What helps us decide whether we can trust a leader? Research has found two main factors: warmth and strength. An article in Harvard Business Review explained that these factors answer two critical questions: “What are this person’s intentions toward me?” and “Is he or she capable of acting on those intentions?”
So is it better for leaders to start by creating warm and caring relationships, or to demonstrate competence to deal with challenges? The article stated that influential leaders start with warmth – creating connections and building trust inspires people to follow enthusiastically rather than feeling coerced. Even small nonverbal gestures such as smiling or nodding can indicate attentiveness to the other person, which in turn inspires trust in your ability to address their concerns.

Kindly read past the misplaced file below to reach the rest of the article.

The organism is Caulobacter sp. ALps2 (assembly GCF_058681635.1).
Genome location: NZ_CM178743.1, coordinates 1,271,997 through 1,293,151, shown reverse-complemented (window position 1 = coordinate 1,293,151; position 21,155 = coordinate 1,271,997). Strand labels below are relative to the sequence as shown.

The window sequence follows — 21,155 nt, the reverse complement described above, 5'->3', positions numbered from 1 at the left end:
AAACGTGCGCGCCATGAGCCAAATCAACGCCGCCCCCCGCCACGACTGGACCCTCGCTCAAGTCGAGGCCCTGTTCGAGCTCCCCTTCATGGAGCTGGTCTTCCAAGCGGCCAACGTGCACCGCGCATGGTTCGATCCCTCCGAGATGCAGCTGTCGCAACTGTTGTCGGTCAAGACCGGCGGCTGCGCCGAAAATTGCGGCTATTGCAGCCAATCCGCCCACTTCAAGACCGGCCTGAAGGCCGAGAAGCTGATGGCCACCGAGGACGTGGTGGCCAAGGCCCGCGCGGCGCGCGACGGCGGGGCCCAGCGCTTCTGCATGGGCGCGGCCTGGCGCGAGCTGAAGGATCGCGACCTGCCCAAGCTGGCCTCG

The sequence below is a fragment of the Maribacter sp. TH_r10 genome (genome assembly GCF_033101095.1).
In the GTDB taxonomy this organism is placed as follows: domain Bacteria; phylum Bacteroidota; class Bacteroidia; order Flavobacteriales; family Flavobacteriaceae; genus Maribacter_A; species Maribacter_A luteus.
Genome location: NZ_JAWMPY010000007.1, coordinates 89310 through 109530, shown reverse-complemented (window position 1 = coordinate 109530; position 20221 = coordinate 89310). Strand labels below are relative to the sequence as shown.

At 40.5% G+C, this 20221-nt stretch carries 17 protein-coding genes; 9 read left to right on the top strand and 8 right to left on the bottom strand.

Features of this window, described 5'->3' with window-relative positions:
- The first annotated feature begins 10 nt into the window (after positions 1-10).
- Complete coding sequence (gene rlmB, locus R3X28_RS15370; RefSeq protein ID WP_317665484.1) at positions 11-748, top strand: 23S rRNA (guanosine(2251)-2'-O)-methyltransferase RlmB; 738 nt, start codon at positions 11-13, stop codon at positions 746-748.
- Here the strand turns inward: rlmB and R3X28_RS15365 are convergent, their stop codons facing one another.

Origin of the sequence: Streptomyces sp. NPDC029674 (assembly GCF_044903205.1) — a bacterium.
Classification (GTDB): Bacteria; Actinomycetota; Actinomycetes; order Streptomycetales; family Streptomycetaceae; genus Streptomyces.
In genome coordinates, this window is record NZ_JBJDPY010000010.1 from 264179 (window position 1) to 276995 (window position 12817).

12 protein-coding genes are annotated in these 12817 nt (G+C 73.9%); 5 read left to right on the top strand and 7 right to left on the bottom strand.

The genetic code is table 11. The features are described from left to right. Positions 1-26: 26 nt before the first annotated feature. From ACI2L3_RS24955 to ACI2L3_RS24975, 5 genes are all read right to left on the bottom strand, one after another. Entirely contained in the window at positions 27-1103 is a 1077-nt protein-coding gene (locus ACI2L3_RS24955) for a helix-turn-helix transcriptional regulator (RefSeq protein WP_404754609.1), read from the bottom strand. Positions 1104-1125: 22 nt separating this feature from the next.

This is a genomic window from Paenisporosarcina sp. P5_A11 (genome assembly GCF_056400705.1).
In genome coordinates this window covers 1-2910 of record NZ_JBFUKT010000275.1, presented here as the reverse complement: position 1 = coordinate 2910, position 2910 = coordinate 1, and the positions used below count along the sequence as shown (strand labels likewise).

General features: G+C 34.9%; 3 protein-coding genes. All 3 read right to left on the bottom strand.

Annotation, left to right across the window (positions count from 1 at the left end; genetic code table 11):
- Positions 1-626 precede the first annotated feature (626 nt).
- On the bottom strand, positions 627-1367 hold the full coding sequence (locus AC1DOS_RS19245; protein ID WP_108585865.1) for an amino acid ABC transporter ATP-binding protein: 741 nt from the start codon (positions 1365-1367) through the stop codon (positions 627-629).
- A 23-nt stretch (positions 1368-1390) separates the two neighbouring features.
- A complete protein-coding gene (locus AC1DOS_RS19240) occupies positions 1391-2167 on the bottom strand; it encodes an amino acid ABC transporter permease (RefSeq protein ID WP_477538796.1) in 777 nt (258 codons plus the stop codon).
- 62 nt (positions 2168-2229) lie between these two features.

Barbara Brooks Kimmel followed up on the HBR article by interviewing one of the researchers. Peter Glick explained that trust is a necessary ingredient to build commitment and motivation for an organization’s members to work toward common goals. He observed that without trust, leaders need to focus on control and compliance, which further erodes trust and contributes to a downward spiral of diminishing engagement.
Kimmel published a series of blog posts on “52 Ideas to Build Trust.” Some ideas include:
- Minimize fear by reinforcing candor
- Set intentional promises and expectations on what you will deliver
- Be inclusive in decision-making
- Encourage risk-taking and celebrate positive failures
- Be a role model
What actions can you take to build trust with those you work with?
Dee Anne Bonebright